Tesouros do Arquivo
Joana Canas Marques e Lídia Queirós
December 28, 2023

Archive Treasures presents some of the most recent restorations and digitisations from public and private archives nationally and internationally, reflecting on the role of these “new old films” in our understanding of what cinema is, its canons and history. It also seeks to highlight the importance of conserving world cinematic heritage and a growing collective awareness regarding the physical preservation of film copies. The illusion of film’s immateriality has distracted us from its incontrovertible physicality, and from what happens when a medium (be it film, cassette, disc or file) is transformed into something we view through a projector.

Just like the characters in cinema, all restored films have a back story regarding their resurrection, often unseen or little known. And while it is true that many of them are born through initiatives by cinema archives, specialist festivals like Il Cinema Ritrovato, or essential private projects like the World Cinema Project of Martin Scorsese’s Fim Foundation, we can also say that there is a myriad of different, often very surprising stories. Works that were censored or shelved soon after release, films considered lost until a copy appeared in a dusty room in someone’s house, films salvaged by their own directors seeking to show what they weren’t originally able to, or the appearance of technological innovations that today allow us to recover what before was beyond reach — the history of film restoration is full of treasures.

We asked ourselves how a programme revolving around a concrete process — the restoration and digitisation of films, choices which themselves are curatorial gestures — could have a unifying, relevant logic and maintain an inherent geographical, chronological and formal diversity. We dare to say that these films are all alive, despite being made 20, 50 or 80 years ago. They speak to us, among other things, of war and love, and of cinematic languages. Our proposal is precisely to show and introduce a series of films that, for their messages that remain relevant today, their strong cinematic qualities, and the way in which they have weathered the passing of time, constitute a true (re)discovery.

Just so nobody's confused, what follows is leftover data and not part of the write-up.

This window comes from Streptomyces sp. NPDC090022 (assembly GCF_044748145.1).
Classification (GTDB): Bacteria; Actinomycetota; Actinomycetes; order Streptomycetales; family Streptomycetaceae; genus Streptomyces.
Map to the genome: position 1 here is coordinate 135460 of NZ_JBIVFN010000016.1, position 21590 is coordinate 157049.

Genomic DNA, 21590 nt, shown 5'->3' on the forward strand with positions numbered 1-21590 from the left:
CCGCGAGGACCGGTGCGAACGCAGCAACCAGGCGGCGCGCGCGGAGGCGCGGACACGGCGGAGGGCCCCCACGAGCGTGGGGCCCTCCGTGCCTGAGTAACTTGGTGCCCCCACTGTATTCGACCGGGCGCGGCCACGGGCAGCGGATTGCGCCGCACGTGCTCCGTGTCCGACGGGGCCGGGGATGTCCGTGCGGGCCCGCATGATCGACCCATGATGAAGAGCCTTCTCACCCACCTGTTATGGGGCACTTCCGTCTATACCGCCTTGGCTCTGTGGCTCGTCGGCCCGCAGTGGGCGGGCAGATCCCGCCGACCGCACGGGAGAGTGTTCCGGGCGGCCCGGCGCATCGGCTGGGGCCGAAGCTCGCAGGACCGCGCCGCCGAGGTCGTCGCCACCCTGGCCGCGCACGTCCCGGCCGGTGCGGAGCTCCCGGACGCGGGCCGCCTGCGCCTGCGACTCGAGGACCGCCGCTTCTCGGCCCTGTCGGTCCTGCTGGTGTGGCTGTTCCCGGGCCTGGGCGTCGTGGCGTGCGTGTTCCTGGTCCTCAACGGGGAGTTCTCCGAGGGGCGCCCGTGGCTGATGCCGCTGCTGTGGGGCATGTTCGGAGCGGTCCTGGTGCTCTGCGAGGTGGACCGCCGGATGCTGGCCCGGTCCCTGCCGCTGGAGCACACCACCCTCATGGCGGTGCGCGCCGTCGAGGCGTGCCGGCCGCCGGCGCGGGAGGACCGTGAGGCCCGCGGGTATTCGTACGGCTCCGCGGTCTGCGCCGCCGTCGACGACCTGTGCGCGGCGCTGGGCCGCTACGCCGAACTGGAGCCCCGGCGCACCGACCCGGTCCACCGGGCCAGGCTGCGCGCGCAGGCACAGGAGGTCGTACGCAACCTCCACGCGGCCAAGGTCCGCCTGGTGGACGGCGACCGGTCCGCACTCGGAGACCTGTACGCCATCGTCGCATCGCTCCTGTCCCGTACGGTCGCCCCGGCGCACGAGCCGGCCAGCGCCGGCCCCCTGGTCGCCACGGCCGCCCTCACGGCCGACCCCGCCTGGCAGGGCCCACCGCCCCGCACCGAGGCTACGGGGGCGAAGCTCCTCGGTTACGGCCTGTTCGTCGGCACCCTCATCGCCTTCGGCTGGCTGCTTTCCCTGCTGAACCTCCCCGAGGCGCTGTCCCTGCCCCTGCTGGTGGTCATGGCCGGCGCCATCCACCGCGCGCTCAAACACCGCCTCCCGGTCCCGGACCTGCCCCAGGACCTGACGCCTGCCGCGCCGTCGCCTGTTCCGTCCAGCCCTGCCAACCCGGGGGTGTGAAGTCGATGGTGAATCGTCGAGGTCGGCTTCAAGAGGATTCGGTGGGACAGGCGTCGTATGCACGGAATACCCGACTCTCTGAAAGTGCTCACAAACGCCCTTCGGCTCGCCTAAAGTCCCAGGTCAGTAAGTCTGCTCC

Many are written, told and inhabited by women. There are feminist stories that span centuries, like Orlando, based on the classic by Virginia Woolf and vividly reinterpreted by Sally Potter eight decades later, with Tilda Swinton as the titular character (and whose message remains absolutely transformative and current, as proven by this year’s new take on the story by Paul B. Preciado). In Brief Encounters, by Ukrainian director Kira Muratova, two women see their lives become intertwined by love, in a sincere and sensitively filmed story that never drops the female gaze of its protagonists. Also adapted from a novel written by a woman, Muriel Spark, Driver’s Seat features an enigmatic Elizabeth Taylor at the end of her career, playing a neurotic woman escaping to Rome. This film, one of the star’s least well-known works, ably examines female ageing.

We also live in a time in which armed conflict looms large, as we helplessly bear witness to the absurdity of war and its atrocities. At only 24 years old, Kubrick filmed Fear and Desire with precocious cinematic mastery. This power of this anti-war allegory resides precisely in the undefined nature of its story, reminding us that the horrors of war are always the same, regardless of place, people or time. On the other hand, the complex The Dupes, adapted from a novel by the Palestinian author Ghassan Kanafani and directed by the Egyptian master Tewfik Saleh, draws on a specific reality that proves, already in 1972 (the year in which the film was released and Kanafani was assassinated), the historic extent of the tragic condition imposed on the Palestinian people, today more unbearable than ever. The scars of war and stories of conflict warn us of pernicious power relations in society, into which we also place the family screening Harmonika, by one of the greatest names in Iranian cinema, Amir Naderi. With a simple plot of “once upon a time a boy won a harmonica”, the film unfurls into a lesson on the abuse of power and life in Iran.

From these and other disturbances that define our global existence, we arrive at the potential consequences of living in today’s world. Growing disenchantment with capitalist society causes anxiety and depression, which contaminate these films in more or less direct ways. We move from Elizabeth Taylor’s Rome to the gloomy, polluted Shanghai of Shuzou River, a tragic post-Tiananmen love story banned by the Chinese government. 20 years earlier, in Bubble Bath, György Kovásznai, the psychedelic genius of Hungarian animation, created a musical comedy in which the lead character has an existential crisis, popping pills on the day of his wedding. The film, misunderstood at the time, was withdrawn from screens shortly after release.

Inevitably, or perhaps not, the themes that pervade this programme are those that journey through time and reveal themselves to be not only current and urgent, but also transversal to the formal, geographical and social dimensions of each work. Beyond the unity they bestow on the films, these themes hold a mirror up to the problems that are closest to us and most move us, and through which we connect to the vastness of human experience.

From February onwards, the Archive Treasures programme will adopt a fortnightly cadence, in which these and other current themes will enter into dialogue through the gaze of our “newest old films”.

Batalha Centro de Cinema

Praça da Batalha, 47
4000-101 Porto


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